The Student-run Free Clinic: If Your University Doesn't Have One, It Should
Wanda Gonsalves, MD, Medical University of South Carolina, cochair, STFM Group on Student-Run Free Clinics
After being energized by Dr Ellen Beck’s mini fellowship, “Addressing the Health Care Needs of the Underserved” in 1999, I was convinced that student-run free clinics (SRFCs) were an excellent method to help our students achieve the learning outcomes that we as family medicine educators wanted: empathic, critical thinkers that care about the community in which they live. Since then, I’ve worked with medical students to reorganize or develop student-run free clinics at the University of Kentucky and now at the Medical University of South Carolina.
Students discuss patient cases within the Student-run Free Clinic with William Hueston, MD, (second from right) chair of the Department of Family Medicine, Medical University of South Carolina.
In recent years, there has been a growth in student-run free clinics across the country. It is estimated that there are more than 49 medical schools operating approximately 110 student-run clinics.1 Additionally, there is a growing body of literature describing either program development of student-run clinics, program evaluation, and to a lesser degree learning outcomes. A recent article by Meah et al, “Student-run Health Clinic: Novel Arena to Educate Medical Students on Systems-based Practice” reviewed the existing literature published about SRFCs and categorized the learning experiences offered by the student clinics.1 The article concluded that the SRFCs model of experiential (service-learning) education promoted leadership, critical thinking (tackling unforeseen problems occurring in their clinics), and knowledge of the health care system not obtained from medical school, such as cost-effective care and systems-based practice. Additionally, SRFCs can “be an arena for socially conscious and responsible education where the best standards of care, in the face of limitations in resources are understood, promulgated, and advocated for all patients regardless of socioeconomic status.” A systematic review of the literature by Dornan et al, “How Can Experience in Clinical and Community Settings Contribute to Early Medical Education?” concluded that early experience in the community helped not only students but potentially benefits other stakeholders including teachers and patients and may influence career choice toward primary care.2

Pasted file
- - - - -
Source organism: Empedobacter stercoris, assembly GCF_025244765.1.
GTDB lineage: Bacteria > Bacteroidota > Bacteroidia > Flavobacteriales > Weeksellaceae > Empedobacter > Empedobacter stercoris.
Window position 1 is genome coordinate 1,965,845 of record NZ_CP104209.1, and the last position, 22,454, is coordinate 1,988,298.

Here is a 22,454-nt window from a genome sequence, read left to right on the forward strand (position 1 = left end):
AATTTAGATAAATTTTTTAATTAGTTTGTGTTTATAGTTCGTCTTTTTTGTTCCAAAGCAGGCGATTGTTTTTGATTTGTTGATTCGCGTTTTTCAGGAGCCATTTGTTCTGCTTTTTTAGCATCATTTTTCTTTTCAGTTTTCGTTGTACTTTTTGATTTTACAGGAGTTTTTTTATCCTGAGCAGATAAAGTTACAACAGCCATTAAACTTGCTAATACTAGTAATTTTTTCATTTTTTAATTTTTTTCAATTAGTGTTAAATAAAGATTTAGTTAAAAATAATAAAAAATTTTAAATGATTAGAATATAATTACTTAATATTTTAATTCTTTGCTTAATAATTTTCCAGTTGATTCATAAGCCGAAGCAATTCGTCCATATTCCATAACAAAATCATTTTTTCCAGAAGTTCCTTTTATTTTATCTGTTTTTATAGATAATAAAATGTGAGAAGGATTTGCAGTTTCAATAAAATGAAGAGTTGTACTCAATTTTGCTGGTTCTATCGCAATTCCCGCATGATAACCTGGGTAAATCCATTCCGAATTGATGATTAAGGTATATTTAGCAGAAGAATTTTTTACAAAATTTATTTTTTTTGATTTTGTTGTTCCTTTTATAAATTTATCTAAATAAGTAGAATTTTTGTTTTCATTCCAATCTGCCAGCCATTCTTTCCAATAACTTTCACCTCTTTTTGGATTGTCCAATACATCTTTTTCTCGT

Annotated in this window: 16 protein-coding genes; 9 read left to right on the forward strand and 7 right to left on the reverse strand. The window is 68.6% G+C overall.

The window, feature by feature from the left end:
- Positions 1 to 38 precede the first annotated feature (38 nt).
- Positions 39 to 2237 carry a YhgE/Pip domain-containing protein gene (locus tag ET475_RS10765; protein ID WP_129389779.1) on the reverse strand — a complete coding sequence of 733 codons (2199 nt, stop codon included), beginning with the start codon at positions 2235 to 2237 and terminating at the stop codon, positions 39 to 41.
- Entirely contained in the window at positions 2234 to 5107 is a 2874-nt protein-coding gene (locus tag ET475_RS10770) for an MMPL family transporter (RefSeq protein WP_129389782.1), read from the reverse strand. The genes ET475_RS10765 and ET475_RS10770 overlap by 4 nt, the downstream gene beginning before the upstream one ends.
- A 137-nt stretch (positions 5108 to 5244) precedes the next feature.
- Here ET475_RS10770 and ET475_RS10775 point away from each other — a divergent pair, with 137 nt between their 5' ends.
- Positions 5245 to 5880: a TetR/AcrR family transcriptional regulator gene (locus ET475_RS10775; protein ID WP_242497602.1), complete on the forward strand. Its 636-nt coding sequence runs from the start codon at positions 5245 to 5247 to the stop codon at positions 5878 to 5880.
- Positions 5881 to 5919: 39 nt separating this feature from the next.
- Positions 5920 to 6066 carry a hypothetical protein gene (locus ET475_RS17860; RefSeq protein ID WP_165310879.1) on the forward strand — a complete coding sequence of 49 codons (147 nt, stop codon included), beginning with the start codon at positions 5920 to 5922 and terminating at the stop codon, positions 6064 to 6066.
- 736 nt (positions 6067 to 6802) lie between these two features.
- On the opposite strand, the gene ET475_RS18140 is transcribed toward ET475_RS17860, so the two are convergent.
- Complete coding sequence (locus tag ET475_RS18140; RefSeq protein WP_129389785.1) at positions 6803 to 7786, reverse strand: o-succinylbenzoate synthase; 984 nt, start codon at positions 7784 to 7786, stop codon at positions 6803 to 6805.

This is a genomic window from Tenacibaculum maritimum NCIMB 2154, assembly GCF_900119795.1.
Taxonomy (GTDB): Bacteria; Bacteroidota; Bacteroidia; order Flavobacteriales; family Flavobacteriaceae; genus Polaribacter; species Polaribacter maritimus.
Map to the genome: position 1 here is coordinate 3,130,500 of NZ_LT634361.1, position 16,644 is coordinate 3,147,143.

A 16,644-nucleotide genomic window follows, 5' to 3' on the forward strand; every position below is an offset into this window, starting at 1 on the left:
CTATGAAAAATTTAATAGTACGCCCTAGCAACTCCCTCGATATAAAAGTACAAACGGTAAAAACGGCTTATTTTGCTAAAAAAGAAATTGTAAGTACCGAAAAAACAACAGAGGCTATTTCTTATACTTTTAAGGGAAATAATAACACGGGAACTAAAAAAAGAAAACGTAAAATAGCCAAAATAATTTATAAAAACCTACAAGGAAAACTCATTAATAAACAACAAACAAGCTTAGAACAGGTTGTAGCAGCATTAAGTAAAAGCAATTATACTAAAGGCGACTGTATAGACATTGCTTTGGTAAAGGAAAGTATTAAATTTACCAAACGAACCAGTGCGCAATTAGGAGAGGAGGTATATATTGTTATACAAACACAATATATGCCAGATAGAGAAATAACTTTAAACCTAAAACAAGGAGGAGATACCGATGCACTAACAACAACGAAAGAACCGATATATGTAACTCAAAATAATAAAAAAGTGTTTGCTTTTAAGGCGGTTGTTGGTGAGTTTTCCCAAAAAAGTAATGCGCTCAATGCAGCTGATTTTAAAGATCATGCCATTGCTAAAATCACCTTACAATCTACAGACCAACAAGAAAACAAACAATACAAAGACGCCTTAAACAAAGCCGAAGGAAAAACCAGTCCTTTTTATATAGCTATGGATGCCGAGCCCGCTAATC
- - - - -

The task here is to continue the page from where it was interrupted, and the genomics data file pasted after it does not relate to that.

Three years ago, students across the country organized the first national student-run clinic conference, which was held in New York. From there, students formed a national organization, The Society of Student-run Clinics, which has partnered with STFM to promote and implement their national conferences. Further, faculty that participated in those conferences formed a Group on Student-run Clinics with the goal of supporting faculty with similar interests and mentoring students who are organizing their national conference. The first STFM and Society of Student-run Clinics collaboration and national conference took place in Jacksonville, FL, at the Predoctoral Education Conference in January 2010, now called the STFM Conference on Medical Student Education. It was highly successful, drawing more than 150 students from the United States and three countries, including Australia, Canada, and Beijing, China. Plans are currently underway for the Second Annual Medical Student Conference with the Society of Student-run Clinics. The SSRC’s Web site may be found at www.studentrunfreeclinics.org.
In summary, the growing interest in the SRFCs, along with the enthusiasm generated by students and faculty for this teaching method, should stimulate more research for student learning outcomes. Hopefully, it will generate more interest in family medicine as a career choice.
1. Meah Y, Smith E, Thomas D. Student-run health clinic: novel arena to educate medical students on systems-based practice. Mt Sinai J Med 2009;76:344-56.
2. Dornan T, Littlewood S, Margolis SA, et al. How can experience in clinical and community settings contribute to early medical education? A BEME systematic review. Med Teach 2006;28(1):2-18.